I’ve been doing critiques recently and wanted to give writers some pointers about dialogue spacing.
The most important note that I’ve been giving is that you need to put every piece of dialogue and/or action that belong to the same character in the same paragraph. If a character is speaking only, that’s one paragraph. If the character is acting and not speaking, that’s one paragraph. If a character is both speaking and talking in one moment, that’s one paragraph.
You break for narration, if there is a narrator, and description, or to switch characters.
Dialogue spacing seems like a no-brainer to some of you, but I just gave this note about five times in a row and it seems like there are people out there for whom this isn’t second nature. (Find even more dialogue tips! Learn punctuation rules for dialogue.)
Dialogue Format: Tags
Also, to go along with this note: You don’t need a tag for every piece of dialogue if there are only two people in a scene. If you follow the above tip, your readers will be able to follow who’s talking (more on writing realistic dialogue here). You should only go heavy on the dialogue tags if there are three or more people in a scene, because things could get hairy there.
Follow the link to learn more about dialogue tags. Finally, another post about how to write dialogue. You can never be too careful or judicious with your dialogue tags or dialogue spacing. This is one thing that could either support your scenes beautifully or be completely distracting.
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6 Replies to “Dialogue Spacing”
Thanks for this reminder! I’m sure you will be putting notes like that on my critique if you haven’t already 🙂
Excellent as always you clever lady.
And I see a book I need to add to my Christmas list is nearly out.
How exciting – congrats to you.
Good things to keep in mind. I learned that in my critique group, but you explain it very well.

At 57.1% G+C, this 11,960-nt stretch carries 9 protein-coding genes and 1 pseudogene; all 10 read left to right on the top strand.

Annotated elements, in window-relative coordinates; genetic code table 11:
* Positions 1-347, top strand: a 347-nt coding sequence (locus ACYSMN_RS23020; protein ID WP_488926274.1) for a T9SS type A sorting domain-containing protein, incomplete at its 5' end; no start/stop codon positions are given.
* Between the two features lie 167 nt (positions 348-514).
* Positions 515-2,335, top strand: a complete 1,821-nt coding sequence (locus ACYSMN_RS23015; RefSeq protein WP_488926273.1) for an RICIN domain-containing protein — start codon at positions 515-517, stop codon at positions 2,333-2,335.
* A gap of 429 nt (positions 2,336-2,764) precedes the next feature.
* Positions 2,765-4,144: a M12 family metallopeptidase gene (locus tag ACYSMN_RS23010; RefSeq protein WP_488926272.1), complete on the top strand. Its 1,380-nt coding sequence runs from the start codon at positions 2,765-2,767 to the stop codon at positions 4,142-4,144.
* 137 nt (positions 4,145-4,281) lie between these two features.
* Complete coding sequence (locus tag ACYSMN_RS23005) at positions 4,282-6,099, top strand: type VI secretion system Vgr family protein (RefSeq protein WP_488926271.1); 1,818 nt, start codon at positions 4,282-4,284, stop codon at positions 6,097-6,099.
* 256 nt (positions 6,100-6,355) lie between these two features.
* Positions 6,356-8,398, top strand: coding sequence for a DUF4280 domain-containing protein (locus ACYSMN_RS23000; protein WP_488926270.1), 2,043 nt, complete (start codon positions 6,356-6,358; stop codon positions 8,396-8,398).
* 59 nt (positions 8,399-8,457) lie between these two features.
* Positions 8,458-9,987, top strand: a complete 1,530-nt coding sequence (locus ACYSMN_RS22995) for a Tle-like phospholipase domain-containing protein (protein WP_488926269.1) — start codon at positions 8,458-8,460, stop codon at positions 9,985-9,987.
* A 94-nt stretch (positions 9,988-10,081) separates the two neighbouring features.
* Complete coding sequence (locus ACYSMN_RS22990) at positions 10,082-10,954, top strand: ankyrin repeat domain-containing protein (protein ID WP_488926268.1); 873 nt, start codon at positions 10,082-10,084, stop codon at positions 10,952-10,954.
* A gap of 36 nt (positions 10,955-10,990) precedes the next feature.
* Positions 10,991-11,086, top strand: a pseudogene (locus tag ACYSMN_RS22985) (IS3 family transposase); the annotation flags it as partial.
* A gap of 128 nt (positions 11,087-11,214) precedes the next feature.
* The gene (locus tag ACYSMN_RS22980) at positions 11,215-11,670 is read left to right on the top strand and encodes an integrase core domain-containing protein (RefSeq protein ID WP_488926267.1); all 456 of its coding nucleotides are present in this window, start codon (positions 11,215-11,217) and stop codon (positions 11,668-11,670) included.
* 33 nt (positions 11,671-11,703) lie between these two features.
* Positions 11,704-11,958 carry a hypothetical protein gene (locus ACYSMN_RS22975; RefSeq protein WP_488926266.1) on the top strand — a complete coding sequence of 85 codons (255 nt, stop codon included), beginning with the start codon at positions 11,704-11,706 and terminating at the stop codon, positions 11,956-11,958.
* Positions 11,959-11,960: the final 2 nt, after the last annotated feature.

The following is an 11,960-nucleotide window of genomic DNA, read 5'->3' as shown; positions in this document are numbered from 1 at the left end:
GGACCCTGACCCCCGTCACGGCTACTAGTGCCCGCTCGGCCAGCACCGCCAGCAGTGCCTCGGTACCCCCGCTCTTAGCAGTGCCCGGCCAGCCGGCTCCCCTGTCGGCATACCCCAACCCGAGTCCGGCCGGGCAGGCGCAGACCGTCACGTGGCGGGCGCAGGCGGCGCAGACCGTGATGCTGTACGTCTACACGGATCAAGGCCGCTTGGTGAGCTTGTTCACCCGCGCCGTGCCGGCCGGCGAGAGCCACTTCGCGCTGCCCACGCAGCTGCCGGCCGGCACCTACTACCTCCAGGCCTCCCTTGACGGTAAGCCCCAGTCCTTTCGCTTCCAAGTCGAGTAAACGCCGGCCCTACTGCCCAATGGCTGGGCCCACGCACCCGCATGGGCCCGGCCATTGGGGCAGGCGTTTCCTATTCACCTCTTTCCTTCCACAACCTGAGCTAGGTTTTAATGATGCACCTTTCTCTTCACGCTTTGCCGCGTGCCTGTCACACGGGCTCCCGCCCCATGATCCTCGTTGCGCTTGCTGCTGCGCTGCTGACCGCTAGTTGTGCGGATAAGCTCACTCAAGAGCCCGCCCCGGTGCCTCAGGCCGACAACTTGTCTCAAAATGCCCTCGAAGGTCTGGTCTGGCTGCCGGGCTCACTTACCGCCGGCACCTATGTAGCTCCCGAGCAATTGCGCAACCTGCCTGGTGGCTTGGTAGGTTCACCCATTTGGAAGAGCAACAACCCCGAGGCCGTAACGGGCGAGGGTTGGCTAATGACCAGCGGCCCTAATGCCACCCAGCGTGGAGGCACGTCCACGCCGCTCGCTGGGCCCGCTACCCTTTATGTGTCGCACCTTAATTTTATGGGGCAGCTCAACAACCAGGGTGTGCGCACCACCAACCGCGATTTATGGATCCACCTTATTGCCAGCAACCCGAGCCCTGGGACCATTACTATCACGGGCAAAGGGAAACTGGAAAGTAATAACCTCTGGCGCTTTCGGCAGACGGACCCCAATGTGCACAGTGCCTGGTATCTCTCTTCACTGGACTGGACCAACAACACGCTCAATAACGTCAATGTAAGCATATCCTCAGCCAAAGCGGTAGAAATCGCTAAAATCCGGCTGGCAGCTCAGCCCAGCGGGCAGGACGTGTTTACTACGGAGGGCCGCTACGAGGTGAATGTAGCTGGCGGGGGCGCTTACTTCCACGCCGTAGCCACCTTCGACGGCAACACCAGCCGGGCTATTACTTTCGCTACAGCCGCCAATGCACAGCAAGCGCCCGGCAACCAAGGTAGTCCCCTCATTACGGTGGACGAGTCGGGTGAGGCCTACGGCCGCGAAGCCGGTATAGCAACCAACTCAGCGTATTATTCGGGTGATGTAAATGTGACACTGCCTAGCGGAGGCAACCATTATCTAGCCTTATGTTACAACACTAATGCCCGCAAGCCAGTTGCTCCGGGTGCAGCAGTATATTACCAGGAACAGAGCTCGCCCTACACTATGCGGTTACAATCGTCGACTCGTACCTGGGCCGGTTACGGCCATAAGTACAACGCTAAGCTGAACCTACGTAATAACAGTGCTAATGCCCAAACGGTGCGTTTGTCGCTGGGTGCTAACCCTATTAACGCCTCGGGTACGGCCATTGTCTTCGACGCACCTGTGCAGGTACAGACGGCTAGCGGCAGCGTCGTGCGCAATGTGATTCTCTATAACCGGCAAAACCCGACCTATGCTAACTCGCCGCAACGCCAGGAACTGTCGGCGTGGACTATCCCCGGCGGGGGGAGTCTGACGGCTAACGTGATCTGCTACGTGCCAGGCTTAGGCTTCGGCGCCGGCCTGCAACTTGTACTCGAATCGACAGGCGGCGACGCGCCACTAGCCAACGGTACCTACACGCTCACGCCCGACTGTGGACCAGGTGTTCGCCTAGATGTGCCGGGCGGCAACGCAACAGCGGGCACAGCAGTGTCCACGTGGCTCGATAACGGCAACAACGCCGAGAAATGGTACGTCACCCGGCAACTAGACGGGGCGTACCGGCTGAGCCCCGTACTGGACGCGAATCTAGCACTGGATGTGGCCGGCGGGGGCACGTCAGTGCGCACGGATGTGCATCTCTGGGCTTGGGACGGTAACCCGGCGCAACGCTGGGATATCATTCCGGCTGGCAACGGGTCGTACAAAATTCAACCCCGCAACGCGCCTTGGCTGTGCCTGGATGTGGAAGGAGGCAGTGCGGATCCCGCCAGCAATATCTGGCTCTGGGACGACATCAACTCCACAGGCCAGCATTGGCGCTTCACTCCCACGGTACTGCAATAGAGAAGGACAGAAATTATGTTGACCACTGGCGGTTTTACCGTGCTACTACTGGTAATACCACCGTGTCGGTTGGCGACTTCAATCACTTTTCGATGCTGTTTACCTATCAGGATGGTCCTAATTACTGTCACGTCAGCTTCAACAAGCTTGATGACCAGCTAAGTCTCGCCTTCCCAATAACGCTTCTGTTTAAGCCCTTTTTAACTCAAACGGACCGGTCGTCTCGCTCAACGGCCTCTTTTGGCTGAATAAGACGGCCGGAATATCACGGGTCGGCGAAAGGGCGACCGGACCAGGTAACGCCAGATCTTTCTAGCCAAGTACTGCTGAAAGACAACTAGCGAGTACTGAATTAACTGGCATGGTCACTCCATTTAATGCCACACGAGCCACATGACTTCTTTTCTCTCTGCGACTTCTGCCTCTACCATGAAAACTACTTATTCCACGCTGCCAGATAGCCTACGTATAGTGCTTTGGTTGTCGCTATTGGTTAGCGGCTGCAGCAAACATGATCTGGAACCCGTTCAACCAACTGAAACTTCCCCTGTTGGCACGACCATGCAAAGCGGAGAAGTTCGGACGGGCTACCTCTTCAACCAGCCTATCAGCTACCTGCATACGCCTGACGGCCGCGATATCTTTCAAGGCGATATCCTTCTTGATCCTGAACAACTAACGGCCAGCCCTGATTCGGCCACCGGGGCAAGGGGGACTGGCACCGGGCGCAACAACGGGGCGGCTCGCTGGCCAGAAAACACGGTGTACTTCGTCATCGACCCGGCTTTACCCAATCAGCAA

I remembered your advice on this after your Webinar on Middle Grade and YA last October (2011) and I have been doing it ever since. I think that many writers, like myself did not understand this. It was really great to receive this advice in the critique, and I have not forgotten it. Writing tips (or reminders) no matter how small can make a really big difference.
I mention this to a lot of people I crit for. Sometimes I feel like writers think there’s a charge per paragraph so they let everyone talk in the same paragraph.
So then in your opinion the best way to handle Person A talks, Person B responds internally but doesn’t talk, Person A talks again is three separate paras, not just one with clear tagging? (Pretty sure I’ve seen both in pub’d books and I always kind of glitch when I have to make this decision myself).
Ex: “It’s your mom.” Nolan produced a worn videotape from his bag. Emily reached out to grip the edge of the sofa. Her blood pounded in her ears. “She’s still alive,” he said.
“It’s your mom.” Nolan produced a worn videotape from his bag.
Emily reached out to grip the edge of the sofa. Her blood pounded in her ears.
“She’s still alive,” he said.
I’ve wondered the same as Fiona. As a reader, I tend to have to read over the section twice when there is a new paragraph for the same speaker after some amount of action (my inner dialogue… “wait, who is speaking here again?”), so as a writer I tend to put it all in one paragraph. I have done it the other way with a new paragraph break but only because I’ve seen that more.